“What we have to do is become more productive. Do more work for the number of people we have got, and if there is no more revenue we need to have less people.”
But how? The Iranian-born entrepreneur aims to demonstrate the effectiveness of his philosphy with Hinchingbrooke Hospital. The East of England Strategic Health Authority (SHA) selected Circle as their preferred partner in 2010 following a 14-month tendering process involving 19 initial potential bidders, and they inked a 10-year deal with the firm last November.
Circle became the first ever non-state provider to deliver a full range of NHS district general hospital services when the contract commenced in February.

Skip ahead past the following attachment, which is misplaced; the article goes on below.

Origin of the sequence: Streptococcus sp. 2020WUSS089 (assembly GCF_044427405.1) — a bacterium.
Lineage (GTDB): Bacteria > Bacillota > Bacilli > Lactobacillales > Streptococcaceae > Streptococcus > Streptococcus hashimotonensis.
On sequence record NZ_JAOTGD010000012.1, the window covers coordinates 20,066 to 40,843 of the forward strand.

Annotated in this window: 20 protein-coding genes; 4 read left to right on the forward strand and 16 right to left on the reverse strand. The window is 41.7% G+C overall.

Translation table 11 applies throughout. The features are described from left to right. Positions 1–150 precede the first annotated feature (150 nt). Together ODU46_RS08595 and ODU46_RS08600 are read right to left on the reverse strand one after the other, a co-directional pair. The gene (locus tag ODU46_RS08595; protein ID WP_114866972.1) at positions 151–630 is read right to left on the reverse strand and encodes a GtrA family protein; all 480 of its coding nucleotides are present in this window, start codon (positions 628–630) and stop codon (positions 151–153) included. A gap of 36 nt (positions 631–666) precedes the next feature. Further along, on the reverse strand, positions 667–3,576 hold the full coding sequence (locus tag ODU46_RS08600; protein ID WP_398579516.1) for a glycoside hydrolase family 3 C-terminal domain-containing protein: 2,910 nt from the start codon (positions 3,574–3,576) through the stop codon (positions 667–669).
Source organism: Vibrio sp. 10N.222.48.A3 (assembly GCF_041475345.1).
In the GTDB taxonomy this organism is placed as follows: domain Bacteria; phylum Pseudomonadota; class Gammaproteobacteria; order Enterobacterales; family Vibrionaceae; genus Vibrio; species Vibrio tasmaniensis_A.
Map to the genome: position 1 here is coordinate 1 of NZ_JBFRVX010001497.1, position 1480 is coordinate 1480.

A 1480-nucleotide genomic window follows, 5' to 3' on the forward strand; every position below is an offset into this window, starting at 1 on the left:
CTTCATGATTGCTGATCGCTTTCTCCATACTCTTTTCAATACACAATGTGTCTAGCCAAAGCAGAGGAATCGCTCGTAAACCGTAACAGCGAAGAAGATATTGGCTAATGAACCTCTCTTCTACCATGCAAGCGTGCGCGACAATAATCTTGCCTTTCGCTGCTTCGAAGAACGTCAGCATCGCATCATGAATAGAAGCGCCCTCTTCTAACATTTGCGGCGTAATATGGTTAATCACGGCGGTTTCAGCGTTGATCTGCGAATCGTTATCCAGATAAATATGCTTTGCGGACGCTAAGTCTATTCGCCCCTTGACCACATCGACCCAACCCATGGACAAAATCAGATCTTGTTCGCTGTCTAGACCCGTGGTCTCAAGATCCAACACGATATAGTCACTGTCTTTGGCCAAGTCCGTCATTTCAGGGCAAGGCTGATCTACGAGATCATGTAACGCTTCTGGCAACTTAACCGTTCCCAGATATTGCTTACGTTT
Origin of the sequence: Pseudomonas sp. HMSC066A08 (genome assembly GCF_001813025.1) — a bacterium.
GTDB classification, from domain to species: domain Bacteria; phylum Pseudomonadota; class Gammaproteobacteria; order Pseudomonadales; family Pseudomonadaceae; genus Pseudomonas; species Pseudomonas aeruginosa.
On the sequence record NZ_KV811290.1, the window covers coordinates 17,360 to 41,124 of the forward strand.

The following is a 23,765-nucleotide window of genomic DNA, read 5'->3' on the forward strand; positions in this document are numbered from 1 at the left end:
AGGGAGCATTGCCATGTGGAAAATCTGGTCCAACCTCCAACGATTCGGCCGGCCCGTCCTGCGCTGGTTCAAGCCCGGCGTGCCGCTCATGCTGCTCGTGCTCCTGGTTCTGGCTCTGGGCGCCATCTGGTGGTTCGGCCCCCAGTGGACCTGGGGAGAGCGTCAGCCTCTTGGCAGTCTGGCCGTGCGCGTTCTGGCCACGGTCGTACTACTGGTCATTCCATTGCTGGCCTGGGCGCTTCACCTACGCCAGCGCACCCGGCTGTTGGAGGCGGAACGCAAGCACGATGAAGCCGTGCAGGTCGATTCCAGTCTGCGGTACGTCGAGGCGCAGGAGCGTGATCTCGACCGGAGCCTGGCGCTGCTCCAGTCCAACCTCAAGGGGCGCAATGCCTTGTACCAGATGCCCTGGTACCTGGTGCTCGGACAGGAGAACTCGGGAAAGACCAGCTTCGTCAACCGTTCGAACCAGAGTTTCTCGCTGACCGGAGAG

Lessons learned from Hinchingbrooke include a meeting where 1,200 of the 1,700 staff turned up, and one of the top five things raised was that “people who are not producing enough – we should have the courage of letting them go”.
“It’s what the staff say, nobody suffers more, when people are not delivering what they are supposed to, than their co-workers. So we give it to the clinical units we allow them to make their own decisions and as a result we have a whole layer of productivity we can gain.”
These clinical units are the main thing Parsa points to in turning things around for the £40m indebted hospital. The units are small enough to allow people to “take control and feel energised to make things better”.
By way of example he cites the Hinchingbrooke’s kitchen where ten cooks became 20 and the helpers were cut down from 30. The team was then coached by Michelin-starred chefs and food satisfaction has gone from 50% to 93%.